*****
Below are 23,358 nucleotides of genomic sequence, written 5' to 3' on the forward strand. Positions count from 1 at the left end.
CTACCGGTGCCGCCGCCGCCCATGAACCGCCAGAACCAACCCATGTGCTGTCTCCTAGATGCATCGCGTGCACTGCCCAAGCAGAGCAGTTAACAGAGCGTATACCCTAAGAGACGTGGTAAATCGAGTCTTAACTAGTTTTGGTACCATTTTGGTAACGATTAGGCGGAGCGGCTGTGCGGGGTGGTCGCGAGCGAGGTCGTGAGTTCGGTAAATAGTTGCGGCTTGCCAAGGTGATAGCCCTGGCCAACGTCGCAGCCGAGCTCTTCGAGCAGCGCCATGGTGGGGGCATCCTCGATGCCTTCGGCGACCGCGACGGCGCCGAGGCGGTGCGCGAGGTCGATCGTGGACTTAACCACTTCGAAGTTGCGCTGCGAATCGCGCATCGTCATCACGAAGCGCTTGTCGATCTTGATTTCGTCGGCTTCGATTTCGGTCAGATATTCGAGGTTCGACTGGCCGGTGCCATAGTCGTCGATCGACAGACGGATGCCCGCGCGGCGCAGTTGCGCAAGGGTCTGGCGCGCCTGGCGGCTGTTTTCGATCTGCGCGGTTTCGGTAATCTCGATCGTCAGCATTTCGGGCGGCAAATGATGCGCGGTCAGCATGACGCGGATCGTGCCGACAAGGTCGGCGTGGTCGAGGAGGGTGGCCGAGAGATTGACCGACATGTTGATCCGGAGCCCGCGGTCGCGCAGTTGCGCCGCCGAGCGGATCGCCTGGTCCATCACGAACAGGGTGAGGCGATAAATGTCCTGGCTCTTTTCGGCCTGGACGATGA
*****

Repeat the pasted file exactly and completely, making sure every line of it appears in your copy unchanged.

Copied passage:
Below are 23,358 nucleotides of genomic sequence, written 5' to 3' on the forward strand. Positions count from 1 at the left end.
CTACCGGTGCCGCCGCCGCCCATGAACCGCCAGAACCAACCCATGTGCTGTCTCCTAGATGCATCGCGTGCACTGCCCAAGCAGAGCAGTTAACAGAGCGTATACCCTAAGAGACGTGGTAAATCGAGTCTTAACTAGTTTTGGTACCATTTTGGTAACGATTAGGCGGAGCGGCTGTGCGGGGTGGTCGCGAGCGAGGTCGTGAGTTCGGTAAATAGTTGCGGCTTGCCAAGGTGATAGCCCTGGCCAACGTCGCAGCCGAGCTCTTCGAGCAGCGCCATGGTGGGGGCATCCTCGATGCCTTCGGCGACCGCGACGGCGCCGAGGCGGTGCGCGAGGTCGATCGTGGACTTAACCACTTCGAAGTTGCGCTGCGAATCGCGCATCGTCATCACGAAGCGCTTGTCGATCTTGATTTCGTCGGCTTCGATTTCGGTCAGATATTCGAGGTTCGACTGGCCGGTGCCATAGTCGTCGATCGACAGACGGATGCCCGCGCGGCGCAGTTGCGCAAGGGTCTGGCGCGCCTGGCGGCTGTTTTCGATCTGCGCGGTTTCGGTAATCTCGATCGTCAGCATTTCGGGCGGCAAATGATGCGCGGTCAGCATGACGCGGATCGTGCCGACAAGGTCGGCGTGGTCGAGGAGGGTGGCCGAGAGATTGACCGACATGTTGATCCGGAGCCCGCGGTCGCGCAGTTGCGCCGCCGAGCGGATCGCCTGGTCCATCACGAACAGGGTGAGGCGATAAATGTCCTGGCTCTTTTCGGCCTGGACGATGA